Materials and Methods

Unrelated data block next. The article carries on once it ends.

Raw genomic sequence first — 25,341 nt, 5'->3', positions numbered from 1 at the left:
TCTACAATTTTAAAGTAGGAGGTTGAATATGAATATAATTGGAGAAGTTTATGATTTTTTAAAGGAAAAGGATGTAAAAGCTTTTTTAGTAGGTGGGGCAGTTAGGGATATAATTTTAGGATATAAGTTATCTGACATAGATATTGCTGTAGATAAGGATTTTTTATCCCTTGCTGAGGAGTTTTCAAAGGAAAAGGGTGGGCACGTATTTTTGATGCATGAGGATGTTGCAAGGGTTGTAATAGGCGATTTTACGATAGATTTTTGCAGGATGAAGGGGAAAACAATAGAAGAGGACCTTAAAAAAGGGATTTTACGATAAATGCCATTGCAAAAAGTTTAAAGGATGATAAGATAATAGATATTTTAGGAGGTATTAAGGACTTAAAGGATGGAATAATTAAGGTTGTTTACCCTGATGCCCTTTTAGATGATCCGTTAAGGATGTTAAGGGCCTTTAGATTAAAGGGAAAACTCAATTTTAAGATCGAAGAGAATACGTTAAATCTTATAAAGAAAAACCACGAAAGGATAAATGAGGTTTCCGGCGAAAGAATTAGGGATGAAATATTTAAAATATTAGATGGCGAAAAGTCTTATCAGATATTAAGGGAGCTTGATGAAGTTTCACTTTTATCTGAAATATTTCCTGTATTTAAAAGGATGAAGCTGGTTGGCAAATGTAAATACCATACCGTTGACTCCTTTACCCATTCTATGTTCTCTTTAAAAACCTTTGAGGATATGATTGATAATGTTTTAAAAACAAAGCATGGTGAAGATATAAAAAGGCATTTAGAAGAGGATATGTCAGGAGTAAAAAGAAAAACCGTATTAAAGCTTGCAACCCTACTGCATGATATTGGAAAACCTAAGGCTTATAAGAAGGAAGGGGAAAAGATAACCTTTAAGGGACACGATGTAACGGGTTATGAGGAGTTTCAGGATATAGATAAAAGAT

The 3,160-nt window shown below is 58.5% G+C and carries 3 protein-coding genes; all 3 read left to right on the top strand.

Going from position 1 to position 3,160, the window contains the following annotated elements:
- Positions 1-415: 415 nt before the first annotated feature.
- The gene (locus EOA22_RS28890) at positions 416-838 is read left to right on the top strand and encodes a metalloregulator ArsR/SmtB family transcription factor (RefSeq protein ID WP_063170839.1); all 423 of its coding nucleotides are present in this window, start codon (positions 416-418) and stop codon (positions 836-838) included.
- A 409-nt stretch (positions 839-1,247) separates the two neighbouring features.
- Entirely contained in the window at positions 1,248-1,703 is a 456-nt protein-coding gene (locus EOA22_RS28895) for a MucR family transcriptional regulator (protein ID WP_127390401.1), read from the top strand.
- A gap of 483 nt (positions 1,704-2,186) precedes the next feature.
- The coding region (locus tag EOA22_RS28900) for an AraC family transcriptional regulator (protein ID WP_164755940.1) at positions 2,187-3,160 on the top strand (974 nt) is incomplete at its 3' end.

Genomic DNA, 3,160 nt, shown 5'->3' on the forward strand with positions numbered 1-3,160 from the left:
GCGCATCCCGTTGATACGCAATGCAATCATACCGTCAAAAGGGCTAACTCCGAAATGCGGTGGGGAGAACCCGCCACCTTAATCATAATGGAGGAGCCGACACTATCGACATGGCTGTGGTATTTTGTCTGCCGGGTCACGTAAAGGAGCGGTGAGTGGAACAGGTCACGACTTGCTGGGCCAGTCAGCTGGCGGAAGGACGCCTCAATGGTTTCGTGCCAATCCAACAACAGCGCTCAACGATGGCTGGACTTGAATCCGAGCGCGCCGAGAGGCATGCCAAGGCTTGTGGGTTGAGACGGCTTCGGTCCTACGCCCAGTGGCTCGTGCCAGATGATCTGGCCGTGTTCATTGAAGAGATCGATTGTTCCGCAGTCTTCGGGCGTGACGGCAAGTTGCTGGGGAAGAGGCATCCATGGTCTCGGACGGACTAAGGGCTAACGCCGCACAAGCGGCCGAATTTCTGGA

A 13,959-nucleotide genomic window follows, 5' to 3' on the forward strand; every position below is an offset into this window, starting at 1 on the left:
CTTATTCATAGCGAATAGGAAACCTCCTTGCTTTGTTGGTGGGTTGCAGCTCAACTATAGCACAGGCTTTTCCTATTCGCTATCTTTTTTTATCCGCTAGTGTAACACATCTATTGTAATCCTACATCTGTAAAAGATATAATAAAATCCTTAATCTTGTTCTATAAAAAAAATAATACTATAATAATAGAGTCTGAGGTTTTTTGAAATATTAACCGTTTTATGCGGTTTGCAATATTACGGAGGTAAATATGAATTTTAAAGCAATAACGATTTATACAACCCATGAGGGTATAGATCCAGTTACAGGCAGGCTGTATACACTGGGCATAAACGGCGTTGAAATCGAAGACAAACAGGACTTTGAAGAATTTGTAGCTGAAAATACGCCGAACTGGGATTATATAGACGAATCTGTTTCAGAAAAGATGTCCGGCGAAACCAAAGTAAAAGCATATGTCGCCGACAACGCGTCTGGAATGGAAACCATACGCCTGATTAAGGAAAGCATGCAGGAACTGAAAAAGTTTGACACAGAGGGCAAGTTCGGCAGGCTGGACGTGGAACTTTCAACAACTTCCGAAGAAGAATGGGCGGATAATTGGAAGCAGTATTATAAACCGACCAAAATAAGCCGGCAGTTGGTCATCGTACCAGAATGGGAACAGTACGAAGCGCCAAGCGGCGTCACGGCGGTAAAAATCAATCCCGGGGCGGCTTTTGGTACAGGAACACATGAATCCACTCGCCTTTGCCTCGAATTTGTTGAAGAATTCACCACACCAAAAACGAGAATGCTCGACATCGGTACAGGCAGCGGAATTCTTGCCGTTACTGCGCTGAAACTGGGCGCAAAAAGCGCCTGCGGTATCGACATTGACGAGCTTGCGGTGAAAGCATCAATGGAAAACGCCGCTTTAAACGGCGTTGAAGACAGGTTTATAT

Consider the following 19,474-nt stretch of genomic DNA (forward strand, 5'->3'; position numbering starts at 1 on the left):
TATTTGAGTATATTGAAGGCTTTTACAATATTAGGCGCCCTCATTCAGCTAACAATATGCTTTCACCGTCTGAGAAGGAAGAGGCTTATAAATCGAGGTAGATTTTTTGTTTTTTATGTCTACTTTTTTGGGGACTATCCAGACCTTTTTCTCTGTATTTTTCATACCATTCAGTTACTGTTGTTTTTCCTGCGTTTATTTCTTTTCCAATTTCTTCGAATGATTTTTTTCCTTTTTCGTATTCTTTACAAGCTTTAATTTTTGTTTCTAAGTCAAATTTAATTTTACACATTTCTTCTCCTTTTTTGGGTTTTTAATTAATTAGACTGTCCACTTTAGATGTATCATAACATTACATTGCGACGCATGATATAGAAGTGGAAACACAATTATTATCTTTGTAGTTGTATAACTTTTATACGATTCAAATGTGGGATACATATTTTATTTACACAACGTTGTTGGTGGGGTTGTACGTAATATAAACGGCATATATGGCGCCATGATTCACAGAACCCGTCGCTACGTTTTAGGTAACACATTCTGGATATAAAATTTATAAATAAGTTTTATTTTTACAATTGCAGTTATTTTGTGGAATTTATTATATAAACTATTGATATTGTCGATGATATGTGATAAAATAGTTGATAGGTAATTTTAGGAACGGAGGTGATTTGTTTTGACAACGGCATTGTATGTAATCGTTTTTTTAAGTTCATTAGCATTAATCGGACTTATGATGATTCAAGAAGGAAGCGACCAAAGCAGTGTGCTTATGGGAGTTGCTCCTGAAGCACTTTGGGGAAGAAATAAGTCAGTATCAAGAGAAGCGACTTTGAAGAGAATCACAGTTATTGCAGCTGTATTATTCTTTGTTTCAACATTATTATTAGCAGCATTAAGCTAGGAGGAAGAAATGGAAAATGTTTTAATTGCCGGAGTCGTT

This study was conducted at two purple martin colonies in southern Manitoba, located just south of Winnipeg (49.7348° N, 97.1301° W) and at Altona (49.126748°, –97.570463°). Purple martins are dependent upon human-supplied houses for nesting, which have multiple nest boxes per housing unit (Brown et al., 2021). We used five purple martin houses for our study. Four of these houses had a total of 14 nest boxes each and the fifth house had 32 nest boxes. We used 33 nest boxes from the location south of Winnipeg and 14 nest boxes from the location at Altona in our experiment. To investigate the impact of ALAN on the timing of post-breeding movements of juveniles, the light within purple martin nest boxes was manipulated during dark hours. Light-emitting diodes (LED) in two colors (white and green) were attached to the ceiling of each nest box before nestlings hatched. Light emitted by the LEDs was directed downward toward the nests (Raap et al., 2016b, a). To control the time that lights turned on and off, LEDs were connected to an Arduino unit (a circuit board that can be programmed with associated software to set the light schedules) and a real-time clock mounted on a circuitboard. The LEDs were programmed to turn on at sunset, stay on during the entire night, and turn off at sunrise of the next day (Supplementary Figure 1). The experimental period began 3–4 days before the hatch date of each nest and continued until the fledge date. The nest boxes were divided into three different experimental groups: controls (no light, dark), treatment group 1 (white light), and treatment group 2 (green light). Light intensity for both treatment groups was set at 5 lux. The dim, 5 lux was chosen to align with De Jong et al. (2017), where in the lab there was no measured difference in the impact between green and white light at this intensity. Therefore, this provided us with the opportunity to compare results and investigate impacts on the timing of post-breeding movements on a migratory species in the wild. In total, each of the control and green light groups included 16 nest boxes each, and the white light group included 15 nest boxes. To determine the fledge date and colony departure date of young, we used the Motus Wildlife Tracking System,1 which is a continent-wide automated radio-telemetry array of receiver stations (Taylor et al., 2017). At each of our research colonies, we installed a Motus receiver, within 8–70 m of the cavities. We randomly selected individuals (3–5 where available and of adequate weight for tagging) from each nest box and equipped them with individually coded radio nanotags (NTQB2-3-2 Lotek Inc.) (0.62 g, 12 × 6 × 5 mm in length, width, and height, respectively) using a leg-loop harness design (Rappole and Tipton, 1991; Streby et al., 2015) made of black elastic sewing thread (∼0.5 mm). Tag deployment was conducted when nestlings were near fledging at the age of 20–22 days (post-hatch). At the time of tagging, the weight of each nestling was recorded by using a digital scale with a resolution of 0.01 g. The weight of a tag and harness was less than 3% of the weight of the juveniles (∼54.27 grams) (the average weight of nestlings). Each nanotag emitted a signal every 29 s and had a battery life of approximately 367 days.2 After turning on the lights, 4 of the nests in the white light group were abandoned. In total, 61, 55, and 49 tags were deployed on nestlings from nests that remained active in each of the control, green and white light groups, respectively.